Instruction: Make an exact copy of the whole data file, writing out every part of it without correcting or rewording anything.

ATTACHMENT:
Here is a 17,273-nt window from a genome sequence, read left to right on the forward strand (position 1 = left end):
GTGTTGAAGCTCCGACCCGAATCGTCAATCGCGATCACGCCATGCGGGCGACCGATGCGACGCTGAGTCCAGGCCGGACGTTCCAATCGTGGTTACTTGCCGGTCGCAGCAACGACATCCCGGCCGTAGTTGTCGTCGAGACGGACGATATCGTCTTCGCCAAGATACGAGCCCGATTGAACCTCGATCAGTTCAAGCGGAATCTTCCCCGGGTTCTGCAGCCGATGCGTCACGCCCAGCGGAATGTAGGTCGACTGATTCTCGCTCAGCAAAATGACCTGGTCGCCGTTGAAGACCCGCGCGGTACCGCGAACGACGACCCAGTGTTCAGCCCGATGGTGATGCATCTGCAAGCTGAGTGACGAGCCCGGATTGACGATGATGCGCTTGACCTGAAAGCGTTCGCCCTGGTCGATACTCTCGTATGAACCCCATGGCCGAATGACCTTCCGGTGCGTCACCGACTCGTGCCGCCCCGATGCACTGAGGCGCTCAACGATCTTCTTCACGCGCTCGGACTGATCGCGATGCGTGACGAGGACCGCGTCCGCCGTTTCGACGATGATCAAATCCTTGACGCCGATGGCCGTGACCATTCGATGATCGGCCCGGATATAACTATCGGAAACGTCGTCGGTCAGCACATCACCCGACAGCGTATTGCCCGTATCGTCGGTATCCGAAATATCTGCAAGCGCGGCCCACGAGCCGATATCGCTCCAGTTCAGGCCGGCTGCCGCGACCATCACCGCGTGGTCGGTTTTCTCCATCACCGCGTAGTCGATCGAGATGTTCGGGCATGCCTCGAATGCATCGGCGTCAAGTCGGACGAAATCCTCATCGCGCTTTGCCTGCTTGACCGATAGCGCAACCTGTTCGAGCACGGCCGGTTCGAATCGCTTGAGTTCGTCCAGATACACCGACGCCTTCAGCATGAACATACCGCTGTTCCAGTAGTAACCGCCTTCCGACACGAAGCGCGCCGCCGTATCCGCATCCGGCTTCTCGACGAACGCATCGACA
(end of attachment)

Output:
Here is a 17,273-nt window from a genome sequence, read left to right on the forward strand (position 1 = left end):
GTGTTGAAGCTCCGACCCGAATCGTCAATCGCGATCACGCCATGCGGGCGACCGATGCGACGCTGAGTCCAGGCCGGACGTTCCAATCGTGGTTACTTGCCGGTCGCAGCAACGACATCCCGGCCGTAGTTGTCGTCGAGACGGACGATATCGTCTTCGCCAAGATACGAGCCCGATTGAACCTCGATCAGTTCAAGCGGAATCTTCCCCGGGTTCTGCAGCCGATGCGTCACGCCCAGCGGAATGTAGGTCGACTGATTCTCGCTCAGCAAAATGACCTGGTCGCCGTTGAAGACCCGCGCGGTACCGCGAACGACGACCCAGTGTTCAGCCCGATGGTGATGCATCTGCAAGCTGAGTGACGAGCCCGGATTGACGATGATGCGCTTGACCTGAAAGCGTTCGCCCTGGTCGATACTCTCGTATGAACCCCATGGCCGAATGACCTTCCGGTGCGTCACCGACTCGTGCCGCCCCGATGCACTGAGGCGCTCAACGATCTTCTTCACGCGCTCGGACTGATCGCGATGCGTGACGAGGACCGCGTCCGCCGTTTCGACGATGATCAAATCCTTGACGCCGATGGCCGTGACCATTCGATGATCGGCCCGGATATAACTATCGGAAACGTCGTCGGTCAGCACATCACCCGACAGCGTATTGCCCGTATCGTCGGTATCCGAAATATCTGCAAGCGCGGCCCACGAGCCGATATCGCTCCAGTTCAGGCCGGCTGCCGCGACCATCACCGCGTGGTCGGTTTTCTCCATCACCGCGTAGTCGATCGAGATGTTCGGGCATGCCTCGAATGCATCGGCGTCAAGTCGGACGAAATCCTCATCGCGCTTTGCCTGCTTGACCGATAGCGCAACCTGTTCGAGCACGGCCGGTTCGAATCGCTTGAGTTCGTCCAGATACACCGACGCCTTCAGCATGAACATACCGCTGTTCCAGTAGTAACCGCCTTCCGACACGAAGCGCGCCGCCGTATCCGCATCCGGCTTCTCGACGAACGCATCGACA